I quickly detach myself from the pump, run outside and hose down the steps, and instruct CJ to run back inside and get another bottle of bubbles from her closet.  After I finish spraying the bubbles, I hear my baby crying and run inside to see R right in the baby's face, vigorously shaking his rock n' play.  I rip R from the side, with my heart in my throat.  He could have really hurt baby D!  I give R firm instruction to never do that again, and why; but during that disciplining, I hear CJ yet again wailing from her room.

I carry a squirmy R with me across the hall and witness CJ standing in the middle of the rug, crying and staring at the largest bottle of bubbles we own, lid off, tipped over, and emptying out on to our rug covering a wood floor.  The baby was still crying, R was trying to rip from my arms to go back to attacking the baby, CJ was now beyond hysterical, and I was panicking as the large puddle of thick, silky liquid sunk into our thin rug.

This is when I threw a mommy-tantrum.  Two-year-old style.

I'm pretty sure I blacked out with rage, so the details are a little fuzzy.  I seem to remember throwing every single bottle of bubbles in our house into the garbage, as hard as I possibly could.  Two kids were yelled at, one spanked, and both thrown into time out while I raged, screaming at the heavens, "WHY?!!!!  How do I clean this up?!  WHY ME, Lord, WHY ME?!" Between gnashing my teeth and stomping my feet (this is not me being poetic), I threw some wet towels on the bubbles and scrubbed as hard as I could until my poor wailing baby made me literally throw in the towel.  Rug and floor be damned.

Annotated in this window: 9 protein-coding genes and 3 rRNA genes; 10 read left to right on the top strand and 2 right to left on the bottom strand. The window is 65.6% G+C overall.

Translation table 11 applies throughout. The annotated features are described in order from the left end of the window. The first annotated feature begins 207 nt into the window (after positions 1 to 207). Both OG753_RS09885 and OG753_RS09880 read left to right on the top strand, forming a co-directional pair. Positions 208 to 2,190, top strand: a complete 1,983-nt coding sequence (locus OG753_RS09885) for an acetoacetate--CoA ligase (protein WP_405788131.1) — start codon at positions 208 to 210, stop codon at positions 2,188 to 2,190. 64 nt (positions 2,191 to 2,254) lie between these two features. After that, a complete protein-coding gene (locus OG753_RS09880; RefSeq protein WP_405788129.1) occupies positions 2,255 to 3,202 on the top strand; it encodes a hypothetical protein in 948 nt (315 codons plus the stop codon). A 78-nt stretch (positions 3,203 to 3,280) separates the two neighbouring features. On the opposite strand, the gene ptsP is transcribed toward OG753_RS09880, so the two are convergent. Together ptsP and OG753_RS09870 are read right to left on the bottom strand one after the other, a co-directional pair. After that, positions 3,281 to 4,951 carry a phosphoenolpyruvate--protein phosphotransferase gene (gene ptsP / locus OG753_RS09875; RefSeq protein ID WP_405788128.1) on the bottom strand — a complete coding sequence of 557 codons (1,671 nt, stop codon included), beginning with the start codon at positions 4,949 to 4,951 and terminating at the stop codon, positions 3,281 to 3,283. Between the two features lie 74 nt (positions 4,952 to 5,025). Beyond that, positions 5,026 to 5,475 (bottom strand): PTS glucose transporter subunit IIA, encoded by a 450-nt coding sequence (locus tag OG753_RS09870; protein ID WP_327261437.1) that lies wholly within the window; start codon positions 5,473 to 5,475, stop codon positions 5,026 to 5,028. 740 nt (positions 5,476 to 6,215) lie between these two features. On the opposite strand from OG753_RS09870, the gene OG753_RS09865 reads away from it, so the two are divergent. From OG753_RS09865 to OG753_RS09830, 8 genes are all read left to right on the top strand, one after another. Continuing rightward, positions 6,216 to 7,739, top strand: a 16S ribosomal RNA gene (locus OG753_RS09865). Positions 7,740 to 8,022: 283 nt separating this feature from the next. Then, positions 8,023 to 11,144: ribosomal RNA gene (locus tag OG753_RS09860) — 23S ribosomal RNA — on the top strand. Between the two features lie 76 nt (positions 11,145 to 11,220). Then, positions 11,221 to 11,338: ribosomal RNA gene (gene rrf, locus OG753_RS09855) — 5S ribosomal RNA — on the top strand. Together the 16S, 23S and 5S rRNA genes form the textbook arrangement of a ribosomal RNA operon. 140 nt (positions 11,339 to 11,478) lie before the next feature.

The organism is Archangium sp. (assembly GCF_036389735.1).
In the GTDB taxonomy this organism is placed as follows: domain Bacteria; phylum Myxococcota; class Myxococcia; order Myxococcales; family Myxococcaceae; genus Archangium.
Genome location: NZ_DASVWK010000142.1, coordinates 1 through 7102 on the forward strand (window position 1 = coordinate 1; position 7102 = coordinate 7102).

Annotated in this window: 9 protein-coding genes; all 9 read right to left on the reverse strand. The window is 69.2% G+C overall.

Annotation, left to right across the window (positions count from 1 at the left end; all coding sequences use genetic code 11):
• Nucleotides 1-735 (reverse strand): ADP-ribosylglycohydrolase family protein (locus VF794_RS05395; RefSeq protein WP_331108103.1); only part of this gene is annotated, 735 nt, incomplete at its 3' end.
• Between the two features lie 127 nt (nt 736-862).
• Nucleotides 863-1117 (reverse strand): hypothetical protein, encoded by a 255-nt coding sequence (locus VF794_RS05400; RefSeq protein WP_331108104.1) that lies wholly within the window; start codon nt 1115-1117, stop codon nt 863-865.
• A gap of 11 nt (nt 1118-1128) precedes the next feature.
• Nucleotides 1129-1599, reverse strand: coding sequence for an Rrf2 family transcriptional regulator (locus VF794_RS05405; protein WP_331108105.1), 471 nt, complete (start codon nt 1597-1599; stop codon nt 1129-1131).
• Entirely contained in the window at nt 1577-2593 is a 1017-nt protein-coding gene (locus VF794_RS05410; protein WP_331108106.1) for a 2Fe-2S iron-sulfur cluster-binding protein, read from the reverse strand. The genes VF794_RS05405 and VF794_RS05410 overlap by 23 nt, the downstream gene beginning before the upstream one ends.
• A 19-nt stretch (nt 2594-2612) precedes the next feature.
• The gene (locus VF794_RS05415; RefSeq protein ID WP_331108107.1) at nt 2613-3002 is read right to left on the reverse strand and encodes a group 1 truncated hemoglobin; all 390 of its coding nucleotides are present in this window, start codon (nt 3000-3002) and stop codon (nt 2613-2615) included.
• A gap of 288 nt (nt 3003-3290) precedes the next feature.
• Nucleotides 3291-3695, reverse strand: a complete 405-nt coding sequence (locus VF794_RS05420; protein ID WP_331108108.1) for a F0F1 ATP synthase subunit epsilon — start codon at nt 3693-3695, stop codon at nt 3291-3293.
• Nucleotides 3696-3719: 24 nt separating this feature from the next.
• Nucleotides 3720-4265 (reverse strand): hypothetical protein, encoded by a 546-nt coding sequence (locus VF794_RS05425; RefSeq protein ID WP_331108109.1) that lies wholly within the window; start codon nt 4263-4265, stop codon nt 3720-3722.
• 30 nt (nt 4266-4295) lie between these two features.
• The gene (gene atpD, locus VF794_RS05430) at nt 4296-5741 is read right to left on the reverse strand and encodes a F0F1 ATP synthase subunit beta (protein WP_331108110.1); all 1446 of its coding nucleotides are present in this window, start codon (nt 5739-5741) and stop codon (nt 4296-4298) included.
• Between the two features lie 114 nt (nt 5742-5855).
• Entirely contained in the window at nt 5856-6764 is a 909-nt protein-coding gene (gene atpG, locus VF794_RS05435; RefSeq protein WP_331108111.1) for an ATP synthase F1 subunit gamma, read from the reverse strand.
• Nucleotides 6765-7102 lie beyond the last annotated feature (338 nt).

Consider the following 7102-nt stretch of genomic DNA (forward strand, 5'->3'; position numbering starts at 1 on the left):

Oh, this story is most definitely not done yet.

After shakily feeding a starving baby and simultaneously attempting some deep breathing, I tried to make amends for my tantrum.  Mommy apologized.   Mommy explained.  Mommy would do better next time and do her best to not lose her temper.  To make it up to them, we'd go see the airplanes later that day when they were done with naps, after a quick stop at Trader Joe's across the street from the small airport.

A few hours, lots of kids fighting, and no-napping later, we arrive at Trader Joe's.  Amid the choruses of, "You've got your hands full!" I loaded up my circus: baby in the carrier, 2 year old in the cart, 4 year old hanging on the front.  Before we entered the store, I leaned over.  "CJ, do you need to go the bathroom?"

"No, mommy!"

"Are you sure?" I asked, suspiciously.  Even though she went potty right before we left, CJ had been having a lot of accidents as of late.

"No, mom!  NO!" CJ responded, her face screwed up in protest, head shaking no, her eyes firmly resolved.